Try Our Apps


Gobble up these 8 terms for eating


[kinz-muh n] /ˈkɪnz mən/
noun, plural kinsmen.
a blood relative, especially a male.
a relative by marriage.
a person of the same nationality or ethnic group.
Origin of kinsman
late Old English
1100-50; late Old English cinnes man. See kin, 's1, man1 Unabridged
Based on the Random House Dictionary, © Random House, Inc. 2015.
Cite This Source
Examples from the Web for kinsman
Historical Examples
  • It must have been after Ht overcame Ttr that he started his kinsman Parbat to me with tribute and an accoutred horse.

    The Bbur-nma in English Babur, Emperor of Hindustan
  • By some remarkable intuition my kinsman Teunis was prompted to advance at this.

    In the Valley Harold Frederic
  • He would always be staying with Thorstein Kuggison, his kinsman, when he was out here (in Iceland).

    Laxdla Saga Anonymous
  • Do you speak to me thus of my kinsman, the Cardinal-Duke de Lerma?

    Calderon The Courtier Edward Bulwer-Lytton
  • He fled from the infected air of his kinsman's chamber, and summoned what physicians were available to pronounce and prescribe.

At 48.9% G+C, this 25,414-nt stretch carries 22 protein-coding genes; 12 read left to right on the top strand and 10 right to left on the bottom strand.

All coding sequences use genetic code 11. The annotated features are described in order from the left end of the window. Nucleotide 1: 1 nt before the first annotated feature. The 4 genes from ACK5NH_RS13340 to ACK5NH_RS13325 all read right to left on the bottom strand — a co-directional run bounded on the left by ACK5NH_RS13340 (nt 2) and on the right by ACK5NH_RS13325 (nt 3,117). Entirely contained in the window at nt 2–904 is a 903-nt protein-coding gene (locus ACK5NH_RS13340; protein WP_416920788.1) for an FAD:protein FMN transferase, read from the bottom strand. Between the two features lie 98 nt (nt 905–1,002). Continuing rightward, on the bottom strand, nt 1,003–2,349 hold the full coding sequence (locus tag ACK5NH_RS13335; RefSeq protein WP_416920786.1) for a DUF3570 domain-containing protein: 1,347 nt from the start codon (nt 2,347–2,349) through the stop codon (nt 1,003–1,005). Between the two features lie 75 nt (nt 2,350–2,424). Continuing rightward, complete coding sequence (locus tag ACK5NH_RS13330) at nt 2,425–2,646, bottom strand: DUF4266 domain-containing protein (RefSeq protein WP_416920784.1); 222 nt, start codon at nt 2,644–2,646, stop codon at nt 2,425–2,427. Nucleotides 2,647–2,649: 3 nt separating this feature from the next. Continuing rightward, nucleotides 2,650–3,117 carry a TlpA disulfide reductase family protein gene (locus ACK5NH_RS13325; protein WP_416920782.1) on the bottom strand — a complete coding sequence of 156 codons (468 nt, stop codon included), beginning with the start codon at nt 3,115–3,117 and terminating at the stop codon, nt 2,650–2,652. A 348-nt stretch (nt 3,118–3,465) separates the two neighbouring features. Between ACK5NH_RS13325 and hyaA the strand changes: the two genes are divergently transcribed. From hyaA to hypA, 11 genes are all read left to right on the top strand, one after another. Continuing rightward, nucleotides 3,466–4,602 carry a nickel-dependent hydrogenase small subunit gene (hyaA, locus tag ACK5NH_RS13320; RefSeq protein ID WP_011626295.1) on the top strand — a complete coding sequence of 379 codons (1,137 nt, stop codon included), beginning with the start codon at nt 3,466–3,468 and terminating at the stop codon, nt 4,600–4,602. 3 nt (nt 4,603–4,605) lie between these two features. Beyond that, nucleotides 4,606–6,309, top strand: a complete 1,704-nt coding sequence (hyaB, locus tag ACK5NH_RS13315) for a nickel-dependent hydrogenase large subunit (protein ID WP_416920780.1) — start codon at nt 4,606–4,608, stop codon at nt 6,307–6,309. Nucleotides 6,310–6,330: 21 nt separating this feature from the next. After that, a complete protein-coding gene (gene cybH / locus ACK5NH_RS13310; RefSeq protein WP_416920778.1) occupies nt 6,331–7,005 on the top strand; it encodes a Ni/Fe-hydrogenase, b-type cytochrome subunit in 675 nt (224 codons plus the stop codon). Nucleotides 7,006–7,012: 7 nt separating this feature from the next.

• By his sovran he sat, come safe from battle, kinsman by kinsman.

    Beowulf Anonymous
  • In a former existence the one must have been my enemy, the other my kinsman.

    The Little Clay Cart (Attributed To) King Shudraka
  • Heedless of harm, though his hand was burned, hardy-hearted, he helped his kinsman.

    Beowulf Anonymous
  • When their swords crossed he had hated him like death; now he seemed to be striving with a kinsman.

    The Path of the King John Buchan
  • As an eagle descendeth on its prey, so rusheth my kinsman to the onset.

British Dictionary definitions for kinsman


noun (pl) -men
a blood relation or a relation by marriage
a member of the same race, tribe, or ethnic stock
Derived Forms
kinswoman, noun:feminine
Collins English Dictionary - Complete & Unabridged 2012 Digital Edition
© William Collins Sons & Co. Ltd. 1979, 1986 © HarperCollins
Publishers 1998, 2000, 2003, 2005, 2006, 2007, 2009, 2012
Cite This Source
Word Origin and History for kinsman

c.1200, kenesmen, from late Old English cynnes mannum; see kin + man. Kinswoman is recorded from c.1400.

Online Etymology Dictionary, © 2010 Douglas Harper
Cite This Source
kinsman in the Bible

Heb. goel, from root meaning to redeem. The goel among the Hebrews was the nearest male blood relation alive. Certain important obligations devolved upon him toward his next of kin. (1.) If any one from poverty was unable to redeem his inheritance, it was the duty of the kinsman to redeem it (Lev. 25:25,28; Ruth 3:9, 12). He was also required to redeem his relation who had sold himself into slavery (Lev. 25:48, 49). God is the Goel of his people because he redeems them (Ex. 6:6; Isa. 43:1; 41:14; 44:6, 22; 48:20; Ps. 103:4; Job 19:25, etc.). (2.) The goel also was the avenger (q.v.) of blood (Num. 35:21) in the case of the murder of the next of kin.

Easton's 1897 Bible Dictionary
Cite This Source

Word of the Day

Word Value for kinsman

Scrabble Words With Friends

Nearby words for kinsman